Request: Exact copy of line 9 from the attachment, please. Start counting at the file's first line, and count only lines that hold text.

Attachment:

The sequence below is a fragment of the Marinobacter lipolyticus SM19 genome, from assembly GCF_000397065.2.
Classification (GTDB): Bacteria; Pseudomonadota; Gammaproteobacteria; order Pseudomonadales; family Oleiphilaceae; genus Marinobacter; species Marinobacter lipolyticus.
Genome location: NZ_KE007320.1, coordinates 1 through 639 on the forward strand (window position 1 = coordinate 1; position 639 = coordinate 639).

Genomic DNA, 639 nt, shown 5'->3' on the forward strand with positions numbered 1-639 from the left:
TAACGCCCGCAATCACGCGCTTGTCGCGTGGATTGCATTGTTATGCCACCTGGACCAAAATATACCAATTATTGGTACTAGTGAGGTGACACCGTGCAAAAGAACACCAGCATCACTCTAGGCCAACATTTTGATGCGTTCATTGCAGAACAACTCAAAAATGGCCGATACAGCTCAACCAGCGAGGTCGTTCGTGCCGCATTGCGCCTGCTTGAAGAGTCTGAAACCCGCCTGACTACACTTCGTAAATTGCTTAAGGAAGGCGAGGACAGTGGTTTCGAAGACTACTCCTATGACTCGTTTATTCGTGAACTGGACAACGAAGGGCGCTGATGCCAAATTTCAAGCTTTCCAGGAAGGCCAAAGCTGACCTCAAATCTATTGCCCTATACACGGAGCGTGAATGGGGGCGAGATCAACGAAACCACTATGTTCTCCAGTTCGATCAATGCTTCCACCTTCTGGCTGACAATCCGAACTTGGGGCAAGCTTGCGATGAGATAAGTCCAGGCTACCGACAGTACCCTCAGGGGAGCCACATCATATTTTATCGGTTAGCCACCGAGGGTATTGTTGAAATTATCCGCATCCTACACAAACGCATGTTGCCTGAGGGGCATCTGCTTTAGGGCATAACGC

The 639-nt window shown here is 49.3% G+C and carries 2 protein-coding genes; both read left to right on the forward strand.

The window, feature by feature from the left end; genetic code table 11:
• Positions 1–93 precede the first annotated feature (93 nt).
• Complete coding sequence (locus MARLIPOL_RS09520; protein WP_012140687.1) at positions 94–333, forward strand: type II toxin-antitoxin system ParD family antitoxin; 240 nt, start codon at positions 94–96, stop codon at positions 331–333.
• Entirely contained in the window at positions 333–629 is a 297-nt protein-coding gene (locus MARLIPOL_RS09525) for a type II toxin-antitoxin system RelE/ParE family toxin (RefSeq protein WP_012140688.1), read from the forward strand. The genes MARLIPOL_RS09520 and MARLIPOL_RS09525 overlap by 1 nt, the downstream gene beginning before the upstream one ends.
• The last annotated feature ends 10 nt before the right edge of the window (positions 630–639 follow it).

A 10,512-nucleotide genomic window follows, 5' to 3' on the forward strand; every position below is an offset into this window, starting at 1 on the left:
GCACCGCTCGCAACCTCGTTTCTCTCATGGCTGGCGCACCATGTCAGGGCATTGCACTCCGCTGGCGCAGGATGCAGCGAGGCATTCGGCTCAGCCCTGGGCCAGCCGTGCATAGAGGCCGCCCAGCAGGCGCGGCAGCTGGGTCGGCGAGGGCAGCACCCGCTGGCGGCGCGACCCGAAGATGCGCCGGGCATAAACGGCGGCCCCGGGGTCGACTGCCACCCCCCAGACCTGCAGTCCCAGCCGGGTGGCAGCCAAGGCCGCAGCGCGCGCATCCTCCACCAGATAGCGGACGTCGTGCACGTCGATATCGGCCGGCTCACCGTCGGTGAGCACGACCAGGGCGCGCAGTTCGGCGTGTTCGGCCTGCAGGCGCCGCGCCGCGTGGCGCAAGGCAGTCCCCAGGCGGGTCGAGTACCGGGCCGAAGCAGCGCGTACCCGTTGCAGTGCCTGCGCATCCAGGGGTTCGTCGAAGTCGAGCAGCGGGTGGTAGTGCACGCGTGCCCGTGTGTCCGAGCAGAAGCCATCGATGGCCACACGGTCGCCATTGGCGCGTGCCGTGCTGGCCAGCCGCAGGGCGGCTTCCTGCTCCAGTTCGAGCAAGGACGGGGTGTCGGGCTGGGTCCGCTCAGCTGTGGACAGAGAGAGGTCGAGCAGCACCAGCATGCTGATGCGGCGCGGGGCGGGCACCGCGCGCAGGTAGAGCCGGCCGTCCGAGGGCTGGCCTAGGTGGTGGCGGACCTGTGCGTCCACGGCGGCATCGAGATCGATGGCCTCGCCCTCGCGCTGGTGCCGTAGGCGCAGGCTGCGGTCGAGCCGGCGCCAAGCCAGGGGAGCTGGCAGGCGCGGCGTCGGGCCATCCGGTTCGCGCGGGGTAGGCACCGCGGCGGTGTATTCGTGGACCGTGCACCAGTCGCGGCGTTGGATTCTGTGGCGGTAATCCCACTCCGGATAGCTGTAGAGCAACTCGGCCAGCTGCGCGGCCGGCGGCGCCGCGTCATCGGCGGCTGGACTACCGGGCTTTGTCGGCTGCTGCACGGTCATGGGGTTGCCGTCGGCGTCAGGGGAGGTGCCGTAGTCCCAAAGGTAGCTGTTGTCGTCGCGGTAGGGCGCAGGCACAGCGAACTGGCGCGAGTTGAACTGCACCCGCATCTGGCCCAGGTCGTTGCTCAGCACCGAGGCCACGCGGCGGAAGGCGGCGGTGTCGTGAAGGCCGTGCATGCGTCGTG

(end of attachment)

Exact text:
• Complete coding sequence (locus MARLIPOL_RS09520; protein WP_012140687.1) at positions 94–333, forward strand: type II toxin-antitoxin system ParD family antitoxin; 240 nt, start codon at positions 94–96, stop codon at positions 331–333.